On the day President Trump is inaugurated, thousands of writers in the United States will express their indignation. "In order for us to heal and move forward...," say Writers Resist, "we wish to bypass direct political discourse, in favor of an inspired focus on the future, and how we, as writers, can be a unifying force for the protection of democracy."
And: "We urge local organizers and speakers to avoid using the names of politicians or adopting 'anti' language as the focus for their Writers Resist event. It's important to ensure that nonprofit organizations, which are prohibited from political campaigning, will feel confident participating in and sponsoring these events."
Thus, real protest is to be avoided, for it is not tax exempt.
Compare such drivel with the declarations of the Congress of American Writers, held at Carnegie Hall, New York, in 1935, and again two years later. They were electric events, with writers discussing how they could confront ominous events in Abyssinia, China and Spain. Telegrams from Thomas Mann, C Day Lewis, Upton Sinclair and Albert Einstein were read out, reflecting the fear that great power was now rampant and that it had become impossible to discuss art and literature without politics or, indeed, direct political action.
"A writer," the journalist Martha Gellhorn told the second congress, "must be a man of action now ... A man who has given a year of his life to steel strikes, or to the unemployed, or to the problems of racial prejudice, has not lost or wasted time. He is a man who has known where he belonged. If you should survive such action, what you have to say about it afterwards is the truth, is necessary and real, and it will last."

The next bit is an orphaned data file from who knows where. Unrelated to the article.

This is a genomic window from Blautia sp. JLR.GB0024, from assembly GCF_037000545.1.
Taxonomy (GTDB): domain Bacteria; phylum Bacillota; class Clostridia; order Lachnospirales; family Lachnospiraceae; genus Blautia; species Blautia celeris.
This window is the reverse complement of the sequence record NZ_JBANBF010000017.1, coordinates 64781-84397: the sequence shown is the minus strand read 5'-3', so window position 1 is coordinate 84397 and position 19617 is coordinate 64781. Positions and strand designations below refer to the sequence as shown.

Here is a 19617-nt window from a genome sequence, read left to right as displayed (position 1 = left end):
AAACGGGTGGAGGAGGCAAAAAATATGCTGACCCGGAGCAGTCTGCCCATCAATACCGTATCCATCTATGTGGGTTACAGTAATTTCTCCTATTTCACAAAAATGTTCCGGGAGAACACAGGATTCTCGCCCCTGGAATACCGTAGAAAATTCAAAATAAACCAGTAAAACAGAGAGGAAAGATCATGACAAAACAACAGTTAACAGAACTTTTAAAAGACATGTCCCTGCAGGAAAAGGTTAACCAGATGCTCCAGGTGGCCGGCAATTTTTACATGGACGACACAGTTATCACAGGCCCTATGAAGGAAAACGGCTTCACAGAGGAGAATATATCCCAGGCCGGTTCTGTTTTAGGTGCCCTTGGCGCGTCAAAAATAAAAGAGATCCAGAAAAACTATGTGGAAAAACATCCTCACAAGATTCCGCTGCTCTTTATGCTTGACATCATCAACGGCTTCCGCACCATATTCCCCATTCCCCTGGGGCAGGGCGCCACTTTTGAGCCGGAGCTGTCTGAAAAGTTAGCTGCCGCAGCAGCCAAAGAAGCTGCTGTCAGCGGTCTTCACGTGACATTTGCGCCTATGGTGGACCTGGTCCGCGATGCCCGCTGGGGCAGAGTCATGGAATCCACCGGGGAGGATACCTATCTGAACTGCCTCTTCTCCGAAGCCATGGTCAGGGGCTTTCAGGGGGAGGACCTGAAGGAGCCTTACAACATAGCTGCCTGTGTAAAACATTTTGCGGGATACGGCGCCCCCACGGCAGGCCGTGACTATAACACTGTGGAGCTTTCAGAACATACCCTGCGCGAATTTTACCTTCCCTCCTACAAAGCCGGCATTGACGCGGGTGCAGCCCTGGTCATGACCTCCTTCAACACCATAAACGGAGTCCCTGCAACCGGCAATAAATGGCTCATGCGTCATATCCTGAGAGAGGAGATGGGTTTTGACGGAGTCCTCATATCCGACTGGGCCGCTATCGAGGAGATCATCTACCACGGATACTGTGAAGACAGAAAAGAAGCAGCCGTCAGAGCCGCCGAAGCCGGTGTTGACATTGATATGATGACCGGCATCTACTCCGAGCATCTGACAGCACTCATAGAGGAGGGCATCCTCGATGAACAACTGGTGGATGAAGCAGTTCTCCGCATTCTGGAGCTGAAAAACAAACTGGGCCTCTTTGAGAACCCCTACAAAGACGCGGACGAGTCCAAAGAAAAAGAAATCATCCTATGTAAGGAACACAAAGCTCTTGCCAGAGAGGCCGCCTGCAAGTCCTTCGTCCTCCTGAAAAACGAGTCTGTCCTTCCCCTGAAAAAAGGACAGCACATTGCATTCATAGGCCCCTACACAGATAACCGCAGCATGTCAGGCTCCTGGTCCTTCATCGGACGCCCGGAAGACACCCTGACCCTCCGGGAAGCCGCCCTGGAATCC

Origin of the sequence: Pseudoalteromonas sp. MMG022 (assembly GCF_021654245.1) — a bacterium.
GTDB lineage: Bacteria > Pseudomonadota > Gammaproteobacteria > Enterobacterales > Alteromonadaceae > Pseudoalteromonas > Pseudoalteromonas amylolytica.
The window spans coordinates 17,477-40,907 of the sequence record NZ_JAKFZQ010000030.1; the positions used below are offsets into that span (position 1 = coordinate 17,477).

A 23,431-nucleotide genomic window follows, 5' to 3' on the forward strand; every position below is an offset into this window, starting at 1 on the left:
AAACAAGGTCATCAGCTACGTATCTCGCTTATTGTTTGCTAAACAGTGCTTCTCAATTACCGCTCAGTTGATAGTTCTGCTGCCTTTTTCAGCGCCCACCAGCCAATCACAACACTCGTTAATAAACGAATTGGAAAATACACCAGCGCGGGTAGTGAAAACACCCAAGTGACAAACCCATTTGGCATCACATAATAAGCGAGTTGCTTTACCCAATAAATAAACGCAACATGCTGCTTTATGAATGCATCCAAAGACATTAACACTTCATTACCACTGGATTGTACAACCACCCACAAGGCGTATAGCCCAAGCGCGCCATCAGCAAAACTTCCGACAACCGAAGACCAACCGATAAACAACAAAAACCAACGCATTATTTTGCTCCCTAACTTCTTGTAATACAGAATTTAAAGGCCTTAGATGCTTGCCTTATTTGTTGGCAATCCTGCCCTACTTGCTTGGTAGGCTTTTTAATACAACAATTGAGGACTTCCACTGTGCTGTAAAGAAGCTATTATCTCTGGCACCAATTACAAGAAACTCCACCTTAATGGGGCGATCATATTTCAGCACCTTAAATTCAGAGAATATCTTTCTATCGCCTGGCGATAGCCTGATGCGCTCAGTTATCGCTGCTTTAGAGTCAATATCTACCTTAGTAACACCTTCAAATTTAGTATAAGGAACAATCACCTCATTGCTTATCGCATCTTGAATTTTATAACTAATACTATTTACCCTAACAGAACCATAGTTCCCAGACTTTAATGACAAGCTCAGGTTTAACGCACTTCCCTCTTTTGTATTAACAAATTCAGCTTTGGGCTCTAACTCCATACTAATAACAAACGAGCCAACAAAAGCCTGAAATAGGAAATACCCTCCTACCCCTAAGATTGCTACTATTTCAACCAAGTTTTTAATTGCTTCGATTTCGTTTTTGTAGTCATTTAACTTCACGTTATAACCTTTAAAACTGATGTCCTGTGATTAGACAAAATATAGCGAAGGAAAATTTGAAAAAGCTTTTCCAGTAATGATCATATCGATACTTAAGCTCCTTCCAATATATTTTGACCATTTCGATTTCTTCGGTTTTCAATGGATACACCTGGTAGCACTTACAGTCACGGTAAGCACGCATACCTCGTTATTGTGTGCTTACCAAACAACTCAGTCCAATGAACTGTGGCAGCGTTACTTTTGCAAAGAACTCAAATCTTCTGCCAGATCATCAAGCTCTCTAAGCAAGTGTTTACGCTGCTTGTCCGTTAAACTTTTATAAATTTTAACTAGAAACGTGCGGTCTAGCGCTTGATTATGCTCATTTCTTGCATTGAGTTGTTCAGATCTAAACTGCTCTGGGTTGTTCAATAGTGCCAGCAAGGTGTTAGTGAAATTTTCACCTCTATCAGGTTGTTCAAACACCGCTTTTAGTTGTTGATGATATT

Her words echo across the unction and violence of the Obama era and the silence of those who colluded with his deceptions.
That the menace of rapacious power -- rampant long before the rise of Trump -- has been accepted by writers, many of them privileged and celebrated, and by those who guard the gates of literary criticism, and culture, including popular culture, is uncontroversial. Not for them the impossibility of writing and promoting literature bereft of politics. Not for them the responsibility to speak out, regardless of who occupies the White House.
Today, false symbolism is all. "Identity" is all. In 2016, Hillary Clinton stigmatized millions of voters as "a basket of deplorables, racist, sexist, homophobic, xenophobic, Islamaphobic -- you name it." Her abuse was handed out at an LGBT rally as part of her cynical campaign to win over minorities by abusing a white mostly working-class majority. Divide and rule, this is called; or identity politics in which race and gender conceal class, and allow the waging of class war. Trump understood this.
"When the truth is replaced by silence," said the Soviet dissident poet Yevtushenko, "the silence is a lie."
This is not an American phenomenon. A few years ago, Terry Eagleton, then professor of English literature at Manchester University, reckoned that "for the first time in two centuries, there is no eminent British poet, playwright or novelist prepared to question the foundations of the western way of life."